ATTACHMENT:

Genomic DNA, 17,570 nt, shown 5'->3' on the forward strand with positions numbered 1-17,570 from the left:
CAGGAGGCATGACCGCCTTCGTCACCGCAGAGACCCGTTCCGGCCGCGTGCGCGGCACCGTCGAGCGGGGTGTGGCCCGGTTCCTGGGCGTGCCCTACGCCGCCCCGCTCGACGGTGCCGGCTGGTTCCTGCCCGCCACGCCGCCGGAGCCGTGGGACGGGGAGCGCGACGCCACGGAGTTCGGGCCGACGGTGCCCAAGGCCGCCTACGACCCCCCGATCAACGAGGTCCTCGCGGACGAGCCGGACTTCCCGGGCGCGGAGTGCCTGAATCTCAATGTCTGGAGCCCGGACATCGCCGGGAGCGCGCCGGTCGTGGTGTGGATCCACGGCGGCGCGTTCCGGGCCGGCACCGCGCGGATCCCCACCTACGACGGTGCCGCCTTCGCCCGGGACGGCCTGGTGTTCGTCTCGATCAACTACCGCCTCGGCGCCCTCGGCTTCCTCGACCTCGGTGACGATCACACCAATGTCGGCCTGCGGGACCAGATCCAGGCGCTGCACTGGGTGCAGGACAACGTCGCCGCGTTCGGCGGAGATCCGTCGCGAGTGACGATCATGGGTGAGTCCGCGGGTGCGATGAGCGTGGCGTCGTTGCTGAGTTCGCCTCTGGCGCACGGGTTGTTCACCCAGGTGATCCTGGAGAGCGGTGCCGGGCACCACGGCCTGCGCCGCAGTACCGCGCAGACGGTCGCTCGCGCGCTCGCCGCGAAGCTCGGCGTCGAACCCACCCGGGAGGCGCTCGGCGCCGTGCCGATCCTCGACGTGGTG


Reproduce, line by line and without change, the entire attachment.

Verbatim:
Genomic DNA, 17,570 nt, shown 5'->3' on the forward strand with positions numbered 1-17,570 from the left:
CAGGAGGCATGACCGCCTTCGTCACCGCAGAGACCCGTTCCGGCCGCGTGCGCGGCACCGTCGAGCGGGGTGTGGCCCGGTTCCTGGGCGTGCCCTACGCCGCCCCGCTCGACGGTGCCGGCTGGTTCCTGCCCGCCACGCCGCCGGAGCCGTGGGACGGGGAGCGCGACGCCACGGAGTTCGGGCCGACGGTGCCCAAGGCCGCCTACGACCCCCCGATCAACGAGGTCCTCGCGGACGAGCCGGACTTCCCGGGCGCGGAGTGCCTGAATCTCAATGTCTGGAGCCCGGACATCGCCGGGAGCGCGCCGGTCGTGGTGTGGATCCACGGCGGCGCGTTCCGGGCCGGCACCGCGCGGATCCCCACCTACGACGGTGCCGCCTTCGCCCGGGACGGCCTGGTGTTCGTCTCGATCAACTACCGCCTCGGCGCCCTCGGCTTCCTCGACCTCGGTGACGATCACACCAATGTCGGCCTGCGGGACCAGATCCAGGCGCTGCACTGGGTGCAGGACAACGTCGCCGCGTTCGGCGGAGATCCGTCGCGAGTGACGATCATGGGTGAGTCCGCGGGTGCGATGAGCGTGGCGTCGTTGCTGAGTTCGCCTCTGGCGCACGGGTTGTTCACCCAGGTGATCCTGGAGAGCGGTGCCGGGCACCACGGCCTGCGCCGCAGTACCGCGCAGACGGTCGCTCGCGCGCTCGCCGCGAAGCTCGGCGTCGAACCCACCCGGGAGGCGCTCGGCGCCGTGCCGATCCTCGACGTGGTG